What is Russophobia? It is the Russia-centric equivalent of anti-Americanism. It is a persistent attitude of criticism of Russia and hostility to Russian interests, going beyond all bounds of reason or evidence. It is an attitude of blaming Russia whenever there is a choice of whom to blame. It is an interpretation of Russia's motives as exclusively shady and anti-Western, whenever (as is normally the case) there are multiple motivations and compromises at work in Russian policy.
The phenomenon of Russophobia is easy enough to see in Western analysis and commentary on Russia. It expresses itself in drumbeat-style attacks on Russian policies and practices. It shows up in massive counterarguments against any arguments that a Russian might make. It surrounds Russian arguments with pre-emptive strikes not just criticizing them as self-serving (which is only ordinary in political life), but depicting them as intended for manipulation and disinformation, a ploy for turning us all into unwitting agents of the omnipresent Russian power structure. This serves to make it politically risky to agree with Russian comments even when they have an obviously valid point. It tars anyone who says anything similar with a smell of "agent of Russian influence."
Despite the obviousness of the phenomenon, there is a widespread aversion to use of the term "Russophobia." For one thing, it is said, the term belongs to Russian nationalists, who always like to complain about Russophobia. For another thing, the term carries a lot of emotional baggage.
In other words, the term itself is surrounded by pre-emptive strikes on it for having a pernicious character. This can create some obstacles to discussing the actual problem.
Nevertheless, the arguments against the term do not deprive it of its logical significance. The term "anti-Americanism" is similarly abused American nationalists like to complain about it, they use it as a weapon against their opponents, and it has a lot of emotional baggage but the term is none the less valid for that fact. And I suppose it's hardly necessary to say how much the label "anti-Semitism" is abused, but this does not deprive the term of its validity or importance.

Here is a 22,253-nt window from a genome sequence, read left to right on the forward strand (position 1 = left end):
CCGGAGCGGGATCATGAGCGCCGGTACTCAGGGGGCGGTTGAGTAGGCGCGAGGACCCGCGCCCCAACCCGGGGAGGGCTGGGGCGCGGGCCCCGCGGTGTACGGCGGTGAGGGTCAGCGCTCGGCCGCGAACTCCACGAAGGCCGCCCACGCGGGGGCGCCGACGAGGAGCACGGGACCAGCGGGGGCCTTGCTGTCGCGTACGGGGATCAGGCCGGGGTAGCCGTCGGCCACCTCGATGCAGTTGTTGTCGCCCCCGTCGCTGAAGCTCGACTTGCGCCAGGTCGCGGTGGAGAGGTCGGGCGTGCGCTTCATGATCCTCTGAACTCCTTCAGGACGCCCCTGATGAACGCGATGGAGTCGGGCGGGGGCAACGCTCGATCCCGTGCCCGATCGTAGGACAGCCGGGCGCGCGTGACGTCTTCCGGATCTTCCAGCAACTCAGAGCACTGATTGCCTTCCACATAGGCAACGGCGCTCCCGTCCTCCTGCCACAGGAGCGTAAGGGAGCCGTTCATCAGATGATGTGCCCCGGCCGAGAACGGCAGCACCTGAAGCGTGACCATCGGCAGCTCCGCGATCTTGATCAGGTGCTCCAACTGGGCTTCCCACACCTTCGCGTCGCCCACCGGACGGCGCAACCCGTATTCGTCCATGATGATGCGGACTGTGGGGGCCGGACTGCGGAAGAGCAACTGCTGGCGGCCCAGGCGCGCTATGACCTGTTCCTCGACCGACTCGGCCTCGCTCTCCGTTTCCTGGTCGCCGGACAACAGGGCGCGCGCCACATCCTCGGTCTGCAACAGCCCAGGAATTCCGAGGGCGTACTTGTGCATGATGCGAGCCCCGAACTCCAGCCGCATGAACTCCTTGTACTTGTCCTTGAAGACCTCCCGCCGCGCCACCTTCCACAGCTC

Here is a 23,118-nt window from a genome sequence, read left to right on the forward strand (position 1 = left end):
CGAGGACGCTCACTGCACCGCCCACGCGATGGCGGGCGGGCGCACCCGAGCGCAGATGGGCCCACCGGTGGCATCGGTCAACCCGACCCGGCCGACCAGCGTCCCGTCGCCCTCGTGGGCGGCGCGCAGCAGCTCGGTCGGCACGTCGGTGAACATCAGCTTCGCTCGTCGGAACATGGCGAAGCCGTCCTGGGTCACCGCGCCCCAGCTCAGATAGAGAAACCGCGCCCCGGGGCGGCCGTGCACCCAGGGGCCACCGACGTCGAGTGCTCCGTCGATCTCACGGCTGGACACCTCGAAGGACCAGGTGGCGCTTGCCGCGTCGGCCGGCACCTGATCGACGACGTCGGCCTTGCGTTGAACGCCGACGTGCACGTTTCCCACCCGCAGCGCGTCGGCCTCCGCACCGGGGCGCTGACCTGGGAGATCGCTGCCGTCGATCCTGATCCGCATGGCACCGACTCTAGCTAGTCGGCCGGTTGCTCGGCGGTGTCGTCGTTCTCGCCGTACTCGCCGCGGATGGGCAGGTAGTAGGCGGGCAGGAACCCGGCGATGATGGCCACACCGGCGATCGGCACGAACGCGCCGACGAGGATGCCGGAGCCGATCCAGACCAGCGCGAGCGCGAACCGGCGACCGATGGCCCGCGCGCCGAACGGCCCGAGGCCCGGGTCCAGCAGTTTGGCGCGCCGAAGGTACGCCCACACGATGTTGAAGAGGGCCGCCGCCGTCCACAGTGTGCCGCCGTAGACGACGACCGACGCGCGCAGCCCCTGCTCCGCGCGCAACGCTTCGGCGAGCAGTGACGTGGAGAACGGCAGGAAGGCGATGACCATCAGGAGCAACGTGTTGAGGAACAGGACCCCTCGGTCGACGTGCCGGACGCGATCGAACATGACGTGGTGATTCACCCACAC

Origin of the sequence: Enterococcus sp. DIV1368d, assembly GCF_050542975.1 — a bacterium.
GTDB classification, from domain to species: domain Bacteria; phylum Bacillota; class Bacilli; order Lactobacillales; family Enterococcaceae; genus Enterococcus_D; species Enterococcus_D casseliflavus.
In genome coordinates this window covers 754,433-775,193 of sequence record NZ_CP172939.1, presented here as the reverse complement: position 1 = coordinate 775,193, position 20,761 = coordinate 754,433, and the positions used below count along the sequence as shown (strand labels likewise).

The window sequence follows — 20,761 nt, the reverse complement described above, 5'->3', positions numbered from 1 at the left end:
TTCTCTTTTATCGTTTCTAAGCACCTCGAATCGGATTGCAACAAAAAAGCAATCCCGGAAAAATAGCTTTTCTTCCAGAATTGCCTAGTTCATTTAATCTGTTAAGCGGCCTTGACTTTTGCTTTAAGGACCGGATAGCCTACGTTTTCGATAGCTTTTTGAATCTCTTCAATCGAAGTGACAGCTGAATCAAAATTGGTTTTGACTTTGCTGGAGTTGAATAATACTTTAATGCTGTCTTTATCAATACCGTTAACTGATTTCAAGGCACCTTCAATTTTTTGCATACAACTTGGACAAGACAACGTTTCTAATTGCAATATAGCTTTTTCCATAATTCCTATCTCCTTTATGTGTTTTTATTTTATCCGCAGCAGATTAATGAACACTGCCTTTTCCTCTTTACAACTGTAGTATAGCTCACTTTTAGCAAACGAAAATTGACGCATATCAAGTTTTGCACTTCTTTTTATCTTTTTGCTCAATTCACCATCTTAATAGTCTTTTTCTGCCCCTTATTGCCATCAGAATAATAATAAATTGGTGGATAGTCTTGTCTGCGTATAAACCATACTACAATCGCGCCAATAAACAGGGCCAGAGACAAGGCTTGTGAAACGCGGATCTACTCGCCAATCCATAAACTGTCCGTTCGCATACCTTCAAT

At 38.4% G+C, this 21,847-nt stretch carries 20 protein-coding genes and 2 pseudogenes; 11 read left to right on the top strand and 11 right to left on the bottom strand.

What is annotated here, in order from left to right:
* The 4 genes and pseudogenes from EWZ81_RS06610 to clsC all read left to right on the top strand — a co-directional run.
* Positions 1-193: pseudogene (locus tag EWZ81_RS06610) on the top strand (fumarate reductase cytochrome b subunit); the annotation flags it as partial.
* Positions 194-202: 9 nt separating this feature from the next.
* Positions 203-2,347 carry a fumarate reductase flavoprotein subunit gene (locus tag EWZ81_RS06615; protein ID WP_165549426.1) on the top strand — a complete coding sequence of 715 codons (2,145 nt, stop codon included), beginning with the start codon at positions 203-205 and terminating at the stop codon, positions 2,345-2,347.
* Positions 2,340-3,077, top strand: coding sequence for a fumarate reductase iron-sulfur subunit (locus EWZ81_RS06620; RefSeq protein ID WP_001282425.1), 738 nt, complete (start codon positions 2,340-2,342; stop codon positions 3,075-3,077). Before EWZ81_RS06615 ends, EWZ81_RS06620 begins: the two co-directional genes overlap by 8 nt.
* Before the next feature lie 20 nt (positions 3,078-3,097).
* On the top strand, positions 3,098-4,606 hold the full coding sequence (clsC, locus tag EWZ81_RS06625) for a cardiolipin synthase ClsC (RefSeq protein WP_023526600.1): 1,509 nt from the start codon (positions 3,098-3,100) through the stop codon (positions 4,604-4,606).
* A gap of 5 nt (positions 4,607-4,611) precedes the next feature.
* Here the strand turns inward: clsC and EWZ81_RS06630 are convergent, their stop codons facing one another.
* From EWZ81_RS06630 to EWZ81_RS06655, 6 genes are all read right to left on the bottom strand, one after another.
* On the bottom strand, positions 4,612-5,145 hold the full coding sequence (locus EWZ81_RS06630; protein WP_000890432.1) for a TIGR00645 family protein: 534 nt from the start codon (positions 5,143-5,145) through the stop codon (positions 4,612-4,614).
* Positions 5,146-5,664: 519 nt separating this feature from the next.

The point is that, when the term "anti-Americanism" gets abused by American nationalists, that is of secondary importance compared to the use that actual anti-Americanism gets put to by anti-American nationalists all around the world. Anti-Americanism is whipped up on a large scale, with historic consequences. The whipping up of anti-anti-Americanism is a small thing by comparison.
The same applies to Russophobia. It is a reality. It is put to use on a large scale by anti-Russian nationalists (and internationalists), with large-scale international consequences. The abuse of the term by Russian nationalists is of considerably lesser importance. It is an abuse worth correcting when it happens but not worth putting to polemical misuse in its turn, as a way of silencing the proper use of the term or deflecting attention from the reality of the phenomenon.
It would be impossible to understand some of major events in Russia-West relations without an understanding of Russophobia just as, on a wider scale, it would be impossible to understand contemporary world politics without an understanding of anti-Americanism.
A second argument for throwing out the term is that an essay on "Russophobia" was written by an extreme Russian nationalist and anti-Semite, Igor Shafare-vich. The most important treatise on anti-Americanism, by contrast, is a book under that title by a solid neoconservative sociologist, Paul Hollander.
Here there is indeed a difference. However, a more logical conclusion would be that it is high time to put the two terms on a more even footing by getting a solid treatise on Russophobia to be written by a solid neoconservative sociologist.
And when that happens, I suspect it will be found that Russophobia and anti-Americanism have a lot in common. They are not only opposites, they are mirror opposites. They are not only symbiotic, each inflaming the other in its hatreds something that was already true of their precursors in the old Cold War days of anti-Sovietism and anti-Americanism they are actually coalescing in substance in the post-Cold War era. Both link themselves up to anti-imperialist, anti-Northern ideologies. Both play to political correctness. No matter what the issue, both tend to position themselves on it in such a way as to do damage to the North. Both are horrified by the prospect of a convergence of the Northern powers Russia, Europe, America, Japan. And since this convergence is natural, the two "opposites" become more and more alike with time.
The coalescence of Russophobia and anti-Americanism is as yet mostly invisible to the world public. This is due to the inheritance of Cold War attitudes. However, Cold War relics cannot last forever. Russia and America are natural allies. As nature takes its course and the two countries act more and more like allies, the coalescence of Russophobia and anti-Americanism has been picking up steam. Anti-American ideologues jumped upon the opportunity, after Sept. 11, to denounce America as anti-Muslim because, among other things, America was including a Chechnya-bashing Russia among its allies. Which was this, anti-Americanism or Russophobia? It is hard to say; the dividing line between the two hatreds is getting thinner and thinner. We can expect to see even more blurring in the future.